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SEO keyword research part 2

When you start optimizing for keywords, a few chosen terms will typically be the most that you can focus on at any given time, so it’s super important to be focused on the right terms. In my previous article introducing SEO keyword research I reviewed keyword intent, and how to determine search term value. Now I’ll be going over the process of finding keyword ideas, and determining competition.

Finding keyword ideas

First things first, you’re going to want a plentiful list of keywords to sort through so you can find a few valuable terms to optimize for, as well as low hanging fruit that you can sprinkle into your content. Going back to our original example, helping a friend’s cupcake recipe site, let’s see what kind of terms we can find.

First let’s look at the Google keyword tool’s keyword ideas.


For the results above, I clicked “Only show ideas closely related to my search terms”. In this case, I used both “cupcake recipes” and “cupcake recipe” to get more ideas, given I’m using exact match. Looking at the keyword ideas, we can see some of the top searches by clicking on local monthly searches. I choose local typically because it’s often easier to monetize off of US traffic. It looks like the traffic isn’t great for the top related terms. Interestingly the short tail is recipe specific, the slightly longer tail (with more traffic) is more about the quality of the recipe.

Remember to sign in, otherwise you’ll be limited to 100 results. I got 800 results (the max) after signing in, and if I wanted to get more ideas, I could use more narrow terms to find a broader selection of keyword ideas. To save time researching, remember that you can export the results to spreadsheet!

For more resources, here’s a nice survey of keyword generator tools.

I’ve used the Wordtracker trial to good effect myself.

You can also sign up for SemRush, and look at your competitors terms that are driving the most traffic.

Now let’s narrow this down by competition to find out some reasonable targets given a first campaign.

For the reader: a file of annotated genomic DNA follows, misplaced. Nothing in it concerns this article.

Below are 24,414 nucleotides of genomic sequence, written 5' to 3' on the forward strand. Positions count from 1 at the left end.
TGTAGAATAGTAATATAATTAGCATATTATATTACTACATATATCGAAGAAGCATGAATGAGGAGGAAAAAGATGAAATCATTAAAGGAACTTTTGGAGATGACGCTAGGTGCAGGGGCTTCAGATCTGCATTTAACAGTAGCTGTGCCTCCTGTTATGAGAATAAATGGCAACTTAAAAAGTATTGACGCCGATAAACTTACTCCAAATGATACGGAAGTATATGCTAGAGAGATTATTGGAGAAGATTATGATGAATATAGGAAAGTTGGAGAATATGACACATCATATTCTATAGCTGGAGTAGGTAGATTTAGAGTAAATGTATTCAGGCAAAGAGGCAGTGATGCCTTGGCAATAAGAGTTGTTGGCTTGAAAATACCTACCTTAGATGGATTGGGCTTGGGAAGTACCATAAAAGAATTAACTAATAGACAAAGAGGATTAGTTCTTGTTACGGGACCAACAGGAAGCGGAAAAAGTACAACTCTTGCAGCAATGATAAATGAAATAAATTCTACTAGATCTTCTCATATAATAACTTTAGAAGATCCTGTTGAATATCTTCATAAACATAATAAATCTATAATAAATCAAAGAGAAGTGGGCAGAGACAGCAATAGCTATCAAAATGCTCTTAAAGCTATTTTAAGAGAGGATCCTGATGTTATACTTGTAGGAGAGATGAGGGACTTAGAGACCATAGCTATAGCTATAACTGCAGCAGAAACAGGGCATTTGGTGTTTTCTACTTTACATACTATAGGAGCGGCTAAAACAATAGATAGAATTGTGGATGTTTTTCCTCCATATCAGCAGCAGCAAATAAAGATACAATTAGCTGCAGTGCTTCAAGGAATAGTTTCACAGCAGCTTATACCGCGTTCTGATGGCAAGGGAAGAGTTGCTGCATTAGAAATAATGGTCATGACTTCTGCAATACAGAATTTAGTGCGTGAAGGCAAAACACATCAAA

Keyword competition

Now it’s time to plug all of these terms into a spreadsheet based on value (intent x traffic) and determine their short term value.

Short term value = (intent x traffic / competition).

Ways to gauge competion:

  1. Seomoz keyword difficulty tool (first month is free). I’d advise avoiding the terms above 55 for the difficulty number if this is a new site. The keyword difficulty number takes a lot of different factors into account, and is fairly accurate, although if you’re trying to get to a specific spot on the SERP, you need to do your own research.
  2. Average number of root domain links for top few competing pages ranking for the term. Take a look at Open site explorer cupcake recipe results for an example.
  3. Page authority of the top results. It’s a good indicator of quality links with good anchor text, and domain authority factors in a bit here too.
  4. Site authority of the top results. It’s easy for Wikipedia to rank for terms because of its massive authority, but with authoritative links and the right anchor text, you can compete easily.
  5. Average number of links per high ranking site with the chosen term as anchor text.
  6. Number of pages with the term in their title. Put allintitle:”cupcake recipes” into google, and you’ll see that nearly 100K results show up with pages that have “cupcake recipes” in their title. This is a fast and cursory way to see overall keyword competition.